X.MATH-406 Developing Mathematical Ideas: Patterns, Functions, and Change

Spring. Credits: 2

Participants discover how the study of repeating patterns and number sequences can lead to ideas of functions, learn how to read tables and graphs to interpret phenomena of change, and use algebraic notation to write function rules. With a particular emphasis on linear functions, participants also explore quadratic and exponential functions and examine how various features of a function are seen in graphs, tables, or rules. Participants examine how students develop these concepts through analyzing print and video cases as well as reading and discussing research articles.

Applies to requirement(s): Meets No Distribution Requirement
B. Brady, J. Szymaszek
Advisory: Intended for practicing teachers.

X.MATH-407 Developing Mathematical Ideas: Reasoning Algebraically About Operations

Credits: 2

Participants examine generalizations at the heart of the study of operations in the elementary grades. They express these generalizations in common language and in algebraic notation, develop arguments based on representations of the operations, study what it means to prove a generalization, and extend their generalizations and arguments when the domain under consideration expands from whole numbers to integers.

Applies to requirement(s): Meets No Distribution Requirement
V. Bastable; A. Sussman

X.MATH-424 Developing Mathematical Reasoning

Spring. Credits: 4

Developing Mathematical Reasoning (DMR) builds on and extends the work of Connecting Arithmetic to Algebra. Participants will work with a five-phase model for instruction in mathematical argument: Noticing, Articulating, Representing Specific Instances, Creating Mathematical Argument, and Comparing and Contrasting Operations. They will examine and implement a set of lessons designed to engage their own students with generalizations about the operations using these phases of instruction. DMR investigates how this approach to mathematics thinking supports a range of mathematics learners including those who have difficulty with grade-level mathematics and those who need additional challenge.

Applies to requirement(s): Meets No Distribution Requirement
V. Bastable, J.Szymaszek
Advisory: X.MATH-460 Connecting Arithmetic to Algebra.

X.MATH-460 Connecting Arithmetic to Algebra

Fall. Credits: 4

Connecting Arithmetic to Algebra (CAA) is a year-long professional development experience in which teachers consider generalizations that arise from the study of number and operations in grades 1 through 7. They examine cases of students who are engaged in the process of articulating general claims, working to understand those claims, and learning how to prove them. The course also focuses on how this approach to mathematical thinking supports a range of mathematics learners, including those who have difficulty with grade- level mathematics and those who need additional challenge.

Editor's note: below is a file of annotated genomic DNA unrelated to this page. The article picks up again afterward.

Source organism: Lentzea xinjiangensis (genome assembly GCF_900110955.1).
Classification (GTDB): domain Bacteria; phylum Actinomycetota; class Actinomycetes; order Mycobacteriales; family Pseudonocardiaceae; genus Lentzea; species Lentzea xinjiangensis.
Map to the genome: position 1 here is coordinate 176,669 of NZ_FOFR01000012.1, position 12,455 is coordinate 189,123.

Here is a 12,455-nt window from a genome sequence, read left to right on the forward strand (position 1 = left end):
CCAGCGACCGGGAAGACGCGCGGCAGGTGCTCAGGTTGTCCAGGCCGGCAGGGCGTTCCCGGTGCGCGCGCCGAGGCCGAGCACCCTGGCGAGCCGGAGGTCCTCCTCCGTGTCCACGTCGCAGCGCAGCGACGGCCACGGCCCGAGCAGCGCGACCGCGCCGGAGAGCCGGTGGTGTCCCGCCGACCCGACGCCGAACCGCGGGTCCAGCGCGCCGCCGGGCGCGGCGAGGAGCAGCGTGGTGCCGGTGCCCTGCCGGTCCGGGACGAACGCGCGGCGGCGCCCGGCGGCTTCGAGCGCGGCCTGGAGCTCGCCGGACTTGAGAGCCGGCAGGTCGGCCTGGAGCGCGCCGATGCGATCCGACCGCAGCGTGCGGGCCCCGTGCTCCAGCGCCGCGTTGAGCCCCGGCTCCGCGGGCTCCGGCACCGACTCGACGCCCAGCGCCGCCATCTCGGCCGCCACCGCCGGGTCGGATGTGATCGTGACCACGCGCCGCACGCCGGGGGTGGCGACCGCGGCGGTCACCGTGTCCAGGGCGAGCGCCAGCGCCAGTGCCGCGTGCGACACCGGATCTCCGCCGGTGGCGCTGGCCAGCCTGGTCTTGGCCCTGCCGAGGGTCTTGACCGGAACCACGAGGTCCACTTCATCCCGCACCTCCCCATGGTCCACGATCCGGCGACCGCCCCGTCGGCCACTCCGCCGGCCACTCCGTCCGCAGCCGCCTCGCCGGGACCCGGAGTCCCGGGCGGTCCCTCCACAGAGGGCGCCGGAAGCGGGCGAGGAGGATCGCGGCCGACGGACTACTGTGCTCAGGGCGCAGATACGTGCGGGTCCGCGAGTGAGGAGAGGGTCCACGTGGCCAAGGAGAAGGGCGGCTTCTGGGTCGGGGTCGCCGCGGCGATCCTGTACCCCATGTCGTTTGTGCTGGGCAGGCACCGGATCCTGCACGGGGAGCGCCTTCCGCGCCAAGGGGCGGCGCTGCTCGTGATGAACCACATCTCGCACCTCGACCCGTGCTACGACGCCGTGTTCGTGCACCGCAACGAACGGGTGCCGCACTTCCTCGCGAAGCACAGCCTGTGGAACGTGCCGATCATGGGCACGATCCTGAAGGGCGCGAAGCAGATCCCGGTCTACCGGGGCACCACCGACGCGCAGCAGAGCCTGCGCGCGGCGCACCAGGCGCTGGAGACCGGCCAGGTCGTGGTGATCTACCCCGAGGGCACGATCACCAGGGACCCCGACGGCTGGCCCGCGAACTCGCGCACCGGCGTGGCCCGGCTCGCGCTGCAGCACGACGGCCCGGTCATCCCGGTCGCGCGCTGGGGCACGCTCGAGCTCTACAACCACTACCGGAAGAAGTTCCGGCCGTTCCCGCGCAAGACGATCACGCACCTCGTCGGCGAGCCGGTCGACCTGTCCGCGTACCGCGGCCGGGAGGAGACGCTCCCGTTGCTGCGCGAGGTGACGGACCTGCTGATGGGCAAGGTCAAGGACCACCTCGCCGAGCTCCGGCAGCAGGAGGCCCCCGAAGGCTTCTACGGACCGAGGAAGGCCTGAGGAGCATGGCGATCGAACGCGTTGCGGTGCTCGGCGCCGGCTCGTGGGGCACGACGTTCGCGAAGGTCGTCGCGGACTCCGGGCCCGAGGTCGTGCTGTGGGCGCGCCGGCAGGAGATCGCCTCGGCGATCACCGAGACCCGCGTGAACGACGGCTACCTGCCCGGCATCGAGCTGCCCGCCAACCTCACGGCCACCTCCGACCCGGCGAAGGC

Applies to requirement(s): Meets No Distribution Requirement
V. Bastable, K. Schweitzer
Restrictions: This course is offered for graduate students only.

X.MATH-470 The Process of Teaching and Learning: Math Curriculum Development and Instruction

Not Scheduled for This Year. Credits: 2

Students will learn about developmental math curriculum development and instruction in PreK-6 classrooms. They will construct more extensive understandings of math instruction by developing lessons that implement the Massachusetts Frameworks incorporating the Common Core State Standards for Mathematics. Emphasis will be on learning diverse management and instructional practices, such as the use of manipulatives, math talks, problem solving, cooperative learning, and project-based learning. Students will also become more adept at developing effective approaches to using assessment to guide instruction.

Applies to requirement(s): Meets No Distribution Requirement
C. Swift
Restrictions: This course is offered for graduate students only.

Mathematics Education

X.MTHED-408 Professional Development for Coaching Mathematics

Credits: 2

This course is designed for elementary math specialists with responsibilities for supporting teachers in the development of strong mathematics education programs. Participants explore issues related to: learning mathematics while in the context of teaching; facilitating the professional development of colleagues; teachers' and students' ideas about mathematics and learning; and fostering a stance of collaborative investigation. By way of a central theme of mathematics learning, the institute will offer coaches opportunities to explore, through the coaching perspective, ideas of number and geometry in the elementary grades.